After all, my knowledge of the Bernoulli effect of low and high pressure areas coupled with a thorough understanding of Coanda says that any air mass traveling undisturbed has a tendency to increase its pressure when constricted yet does not when it is turbulent especially when this turbulence is rotary and at a parallel plane to the constriction.All that physics makes my head spin. But shortly after the air gets passed the Tornado, it's going to get constricted big time when the piston comes up and smacks it up da side of da head.Anyway, now you have the opportunity to be our test subject. Please keep detailed records, including what you ate for breakfast, and the ambiant temperature of the road surface, etc. A short sound byte of the mechanic laughing would be nice, too ;-)Twit - Honorary Jester
A short sound byte of the mechanic laughing would be nice, too.===*===Rumor has it that Mr. Read owns a 1963 Split-Window Corvette equipped with a Fish Carbureator that allows it to get 60 miles per gallon. We also believe there is gambling going on at Rick's.One of the Usual Suspects.
Three lanes and you drove down the center and had to flick into the left or right lane and not hit pylons. This was also fun but a lot more hairy.This sounds like something I had to do after I got a few too many tickets as a teenager. In Orange County they used to have something called the Fresh Start program. It was for people who had already used up their 1 or 2 trips to traffic school allowed within a certain amount of time. You had to request this program from the judge, and it wasn't cheap, but if you were allowed to go and successfully completed the program then the ticket didn't show up on your record.I must admit that I probably had more fun in Fresh Start than I should have, considering it was a punishment. It was just like traffic school half of the time, but the other half was behind the wheel training. One of the tests was to drive full speed down the middle of 3 lanes, with a red traffic light above all 3 lanes. When you passed a certain point, the lights over one of the outer lanes would turn green. Your task was to successfully swerve into the lane with the green light without wiping out all the cones that made up the lanes. It wasn't really that hard (the cars were old Datsuns with automatic tranies) but I'd say 1/3 of the people would just guess and end up choosing the wrong lane, 1/3 would go towards the proper lane but wipe out all the cones (or spin out completely), and 1/3 did it successfully. Thankfully I was part of the latter 1/3.There were other tests too...parallel parking, the usual winding track without knocking over cones, backing up in a straight line, etc. It wasn't exactly the way I wanted to spend 2 weekends but it didn't feel much like punishment. Unfortunately I think the court decided that graduating from Fresh Start didn't correlate to fewer tickets so they did away with the program. Too bad.Wot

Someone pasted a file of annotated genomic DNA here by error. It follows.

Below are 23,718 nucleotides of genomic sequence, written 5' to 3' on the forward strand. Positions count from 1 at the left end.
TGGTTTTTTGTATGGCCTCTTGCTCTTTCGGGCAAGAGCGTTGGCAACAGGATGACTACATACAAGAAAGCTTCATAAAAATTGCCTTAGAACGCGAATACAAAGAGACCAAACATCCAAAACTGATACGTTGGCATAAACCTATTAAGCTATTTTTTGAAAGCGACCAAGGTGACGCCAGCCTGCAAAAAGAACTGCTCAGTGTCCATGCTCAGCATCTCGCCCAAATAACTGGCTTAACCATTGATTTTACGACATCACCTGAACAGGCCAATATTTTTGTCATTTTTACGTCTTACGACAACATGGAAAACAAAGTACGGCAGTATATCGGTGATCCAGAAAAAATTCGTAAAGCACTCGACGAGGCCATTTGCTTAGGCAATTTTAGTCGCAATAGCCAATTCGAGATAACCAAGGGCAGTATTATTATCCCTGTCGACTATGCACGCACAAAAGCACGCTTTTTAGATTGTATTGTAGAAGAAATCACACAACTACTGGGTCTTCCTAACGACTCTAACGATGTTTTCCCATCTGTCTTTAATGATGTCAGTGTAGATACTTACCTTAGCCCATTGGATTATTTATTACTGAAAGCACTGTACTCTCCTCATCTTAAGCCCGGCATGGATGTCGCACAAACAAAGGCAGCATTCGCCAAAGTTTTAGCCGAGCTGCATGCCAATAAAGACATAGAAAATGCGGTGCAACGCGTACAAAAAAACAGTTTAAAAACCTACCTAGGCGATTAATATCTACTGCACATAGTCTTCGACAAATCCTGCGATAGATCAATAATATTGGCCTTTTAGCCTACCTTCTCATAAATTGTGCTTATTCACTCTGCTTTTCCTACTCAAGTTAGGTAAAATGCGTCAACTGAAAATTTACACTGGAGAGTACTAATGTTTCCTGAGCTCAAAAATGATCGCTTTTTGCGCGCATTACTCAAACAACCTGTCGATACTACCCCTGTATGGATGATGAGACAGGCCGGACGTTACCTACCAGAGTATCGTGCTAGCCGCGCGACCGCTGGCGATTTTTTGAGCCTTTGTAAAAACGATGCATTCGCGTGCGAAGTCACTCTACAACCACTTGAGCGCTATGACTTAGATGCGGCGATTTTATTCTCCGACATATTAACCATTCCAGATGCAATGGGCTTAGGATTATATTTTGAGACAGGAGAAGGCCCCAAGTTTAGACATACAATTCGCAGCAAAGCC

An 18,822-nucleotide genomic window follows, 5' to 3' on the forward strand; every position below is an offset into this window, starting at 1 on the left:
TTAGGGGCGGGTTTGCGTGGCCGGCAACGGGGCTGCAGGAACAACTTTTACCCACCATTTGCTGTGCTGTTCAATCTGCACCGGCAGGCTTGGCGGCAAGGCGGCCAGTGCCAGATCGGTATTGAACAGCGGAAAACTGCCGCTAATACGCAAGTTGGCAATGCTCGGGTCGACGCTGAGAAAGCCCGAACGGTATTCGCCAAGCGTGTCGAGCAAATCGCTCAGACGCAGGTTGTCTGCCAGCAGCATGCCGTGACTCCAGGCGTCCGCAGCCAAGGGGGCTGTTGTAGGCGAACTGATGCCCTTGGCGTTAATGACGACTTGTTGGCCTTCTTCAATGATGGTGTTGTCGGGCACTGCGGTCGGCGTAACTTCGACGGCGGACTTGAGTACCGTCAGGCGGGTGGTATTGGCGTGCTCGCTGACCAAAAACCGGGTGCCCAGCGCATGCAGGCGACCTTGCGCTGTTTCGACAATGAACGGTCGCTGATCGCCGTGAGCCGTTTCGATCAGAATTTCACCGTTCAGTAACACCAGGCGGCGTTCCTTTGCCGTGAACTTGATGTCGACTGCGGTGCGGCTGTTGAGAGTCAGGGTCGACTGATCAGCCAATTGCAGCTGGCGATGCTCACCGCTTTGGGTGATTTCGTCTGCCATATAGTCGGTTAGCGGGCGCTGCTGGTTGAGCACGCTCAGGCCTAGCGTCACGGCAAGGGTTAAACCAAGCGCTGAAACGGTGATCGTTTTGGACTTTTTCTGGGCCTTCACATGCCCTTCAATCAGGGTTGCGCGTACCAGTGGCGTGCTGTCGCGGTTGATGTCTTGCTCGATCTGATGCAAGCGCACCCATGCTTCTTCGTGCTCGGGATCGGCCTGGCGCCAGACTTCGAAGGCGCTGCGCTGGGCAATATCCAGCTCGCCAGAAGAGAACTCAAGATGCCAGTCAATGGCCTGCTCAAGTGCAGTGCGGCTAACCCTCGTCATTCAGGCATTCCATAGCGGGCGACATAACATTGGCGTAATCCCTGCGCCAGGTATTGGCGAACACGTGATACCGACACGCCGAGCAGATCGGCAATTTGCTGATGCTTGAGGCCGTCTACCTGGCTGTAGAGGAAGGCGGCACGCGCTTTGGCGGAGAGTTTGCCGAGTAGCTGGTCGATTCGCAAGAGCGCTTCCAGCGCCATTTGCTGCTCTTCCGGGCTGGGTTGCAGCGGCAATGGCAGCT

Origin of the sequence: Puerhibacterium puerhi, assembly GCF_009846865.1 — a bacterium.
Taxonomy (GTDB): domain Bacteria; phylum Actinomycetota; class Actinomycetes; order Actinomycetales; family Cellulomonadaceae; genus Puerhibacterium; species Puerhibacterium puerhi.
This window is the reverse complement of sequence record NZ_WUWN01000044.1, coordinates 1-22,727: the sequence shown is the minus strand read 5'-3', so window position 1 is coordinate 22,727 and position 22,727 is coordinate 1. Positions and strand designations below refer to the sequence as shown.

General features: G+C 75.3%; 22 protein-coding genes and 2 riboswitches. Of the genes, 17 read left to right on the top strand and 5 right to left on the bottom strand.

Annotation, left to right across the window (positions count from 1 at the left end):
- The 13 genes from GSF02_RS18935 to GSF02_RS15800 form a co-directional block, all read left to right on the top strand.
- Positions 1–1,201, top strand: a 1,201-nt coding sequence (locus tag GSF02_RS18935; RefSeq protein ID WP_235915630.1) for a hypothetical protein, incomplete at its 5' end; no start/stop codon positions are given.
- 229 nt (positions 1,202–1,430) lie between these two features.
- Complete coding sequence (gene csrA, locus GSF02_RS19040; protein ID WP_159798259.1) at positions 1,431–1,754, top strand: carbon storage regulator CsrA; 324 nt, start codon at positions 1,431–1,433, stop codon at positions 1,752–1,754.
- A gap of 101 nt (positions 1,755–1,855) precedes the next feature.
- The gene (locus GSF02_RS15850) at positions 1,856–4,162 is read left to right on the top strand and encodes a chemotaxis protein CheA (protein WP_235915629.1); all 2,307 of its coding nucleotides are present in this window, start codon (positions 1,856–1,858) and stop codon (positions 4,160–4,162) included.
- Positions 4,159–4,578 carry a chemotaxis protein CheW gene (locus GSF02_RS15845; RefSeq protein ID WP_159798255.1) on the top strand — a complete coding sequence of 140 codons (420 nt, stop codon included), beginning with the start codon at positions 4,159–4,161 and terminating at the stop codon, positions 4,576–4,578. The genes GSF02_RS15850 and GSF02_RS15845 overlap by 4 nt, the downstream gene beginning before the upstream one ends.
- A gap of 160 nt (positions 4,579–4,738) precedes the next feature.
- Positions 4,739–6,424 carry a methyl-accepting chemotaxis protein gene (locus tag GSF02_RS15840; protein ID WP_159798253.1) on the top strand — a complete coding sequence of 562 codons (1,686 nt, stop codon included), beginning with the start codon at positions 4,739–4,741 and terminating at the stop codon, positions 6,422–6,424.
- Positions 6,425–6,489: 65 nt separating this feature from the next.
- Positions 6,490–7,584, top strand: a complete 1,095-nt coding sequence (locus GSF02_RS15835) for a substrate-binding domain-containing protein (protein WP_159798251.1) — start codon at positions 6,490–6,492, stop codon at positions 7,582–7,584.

All that physics makes my head spin. But shortly after the air gets passed the Tornado, it's going to get constricted big time when the piston comes up and smacks it up da side of da head.Anyway, now you have the opportunity to be our test subject. Please keep detailed records, including what you ate for breakfast, and the ambient temperature of the road surface, etc. A short sound byte of the mechanic laughing would be nice, too ;-)Twit - Honorary JesterYeah, but da air dat get in can be thin air and don't whack so good. Badda-bing! Dat's de reason fur tuned intake ports, don't ya know. Same as getting rid of the dead exhaust: tuned pipes –straight into the East River. Dat Tornado thingy theoretically should woik 'cause it aid in laminar flow.Sorry for the above. I just bought the first two years of The Sopranos on DVD and Elly and I have been staying up late.But I will keep records. MichaelR – Jester
Unfortunately I think the court decided that graduating from Fresh Start didn't correlate to fewer tickets so they did away with the program. Too bad.It probably didn't, but fewer tickets is the wrong goal: saving lives should be the goal. The safetycrats have a very strong bias against car control training, claiming that teaching teenagers how to use all of a car's capabilities will make them more likely to drive irresponsibly. This is just the sort of idiotic "deciding what's best for other people" that drives me nuts. Having been a teenage driver, I can tell you that human nature guarantees some overexuberance at the wheel. I'd much prefer such folks to be familiar with what is and is not possible when the critical moment inevitably arrives.Ever driven in England or Germany? It is immediately obvious that the average driver there is FAR more competent than the average American driver. Basic concepts such as situational awareness and lane discipline are conspicuous by their absence here. This illustrates the manifest failure of American style driver's education. I feel much safer on the race track than on the street because of that.Driving in Italy, on the other hand, is a whole 'nother thing. :-)He doesn't know it yet, but my 4 month old son is going to get a REAL driver's education!Neil